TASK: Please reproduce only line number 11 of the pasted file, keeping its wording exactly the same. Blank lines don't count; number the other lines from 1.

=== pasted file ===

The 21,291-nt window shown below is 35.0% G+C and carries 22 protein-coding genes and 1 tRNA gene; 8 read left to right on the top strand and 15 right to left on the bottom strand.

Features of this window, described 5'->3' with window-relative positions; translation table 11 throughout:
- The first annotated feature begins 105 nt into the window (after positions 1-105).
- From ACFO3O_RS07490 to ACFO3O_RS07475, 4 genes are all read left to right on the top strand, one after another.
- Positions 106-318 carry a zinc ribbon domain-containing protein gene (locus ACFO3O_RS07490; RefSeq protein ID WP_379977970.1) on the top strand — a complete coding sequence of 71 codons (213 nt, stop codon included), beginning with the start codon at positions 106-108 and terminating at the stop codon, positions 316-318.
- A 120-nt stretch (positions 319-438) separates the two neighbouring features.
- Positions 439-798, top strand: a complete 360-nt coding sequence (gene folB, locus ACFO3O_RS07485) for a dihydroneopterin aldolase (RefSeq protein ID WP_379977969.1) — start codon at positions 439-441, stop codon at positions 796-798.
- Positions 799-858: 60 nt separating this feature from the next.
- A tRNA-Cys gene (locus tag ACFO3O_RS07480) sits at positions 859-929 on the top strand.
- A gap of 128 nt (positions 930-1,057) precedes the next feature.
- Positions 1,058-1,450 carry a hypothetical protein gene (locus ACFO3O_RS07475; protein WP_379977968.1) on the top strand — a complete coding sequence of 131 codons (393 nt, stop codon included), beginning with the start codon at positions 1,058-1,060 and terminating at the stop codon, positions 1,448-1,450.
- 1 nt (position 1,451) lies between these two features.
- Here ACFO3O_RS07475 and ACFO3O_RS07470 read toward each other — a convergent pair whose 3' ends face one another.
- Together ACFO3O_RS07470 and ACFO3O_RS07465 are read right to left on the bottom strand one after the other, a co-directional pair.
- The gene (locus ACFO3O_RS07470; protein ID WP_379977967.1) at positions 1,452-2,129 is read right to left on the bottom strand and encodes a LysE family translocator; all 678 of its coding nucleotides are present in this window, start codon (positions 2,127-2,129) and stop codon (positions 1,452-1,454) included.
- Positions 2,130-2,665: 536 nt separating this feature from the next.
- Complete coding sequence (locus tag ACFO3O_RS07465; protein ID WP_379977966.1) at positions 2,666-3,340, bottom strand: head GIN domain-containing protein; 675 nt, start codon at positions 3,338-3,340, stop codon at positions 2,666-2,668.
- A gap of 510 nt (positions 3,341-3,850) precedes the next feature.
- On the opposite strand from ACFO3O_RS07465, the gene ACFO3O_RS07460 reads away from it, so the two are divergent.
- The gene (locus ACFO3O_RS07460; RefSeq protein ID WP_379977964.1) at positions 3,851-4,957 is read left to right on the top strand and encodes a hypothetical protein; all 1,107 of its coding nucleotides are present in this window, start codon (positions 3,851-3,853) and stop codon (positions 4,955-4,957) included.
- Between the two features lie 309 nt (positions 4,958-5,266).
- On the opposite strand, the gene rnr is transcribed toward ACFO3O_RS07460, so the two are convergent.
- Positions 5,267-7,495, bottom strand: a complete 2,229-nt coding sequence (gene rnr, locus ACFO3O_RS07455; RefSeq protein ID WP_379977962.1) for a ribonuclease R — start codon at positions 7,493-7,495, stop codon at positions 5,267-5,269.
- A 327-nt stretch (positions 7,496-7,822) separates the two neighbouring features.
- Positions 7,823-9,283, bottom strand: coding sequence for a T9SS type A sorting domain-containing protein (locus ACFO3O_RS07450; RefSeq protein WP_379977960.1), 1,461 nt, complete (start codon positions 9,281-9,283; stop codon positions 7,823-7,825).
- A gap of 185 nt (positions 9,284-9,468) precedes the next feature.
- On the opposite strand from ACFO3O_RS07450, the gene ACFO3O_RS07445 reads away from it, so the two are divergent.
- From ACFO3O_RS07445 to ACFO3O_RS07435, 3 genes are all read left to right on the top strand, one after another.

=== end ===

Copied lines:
- Positions 1,058-1,450 carry a hypothetical protein gene (locus ACFO3O_RS07475; protein WP_379977968.1) on the top strand — a complete coding sequence of 131 codons (393 nt, stop codon included), beginning with the start codon at positions 1,058-1,060 and terminating at the stop codon, positions 1,448-1,450.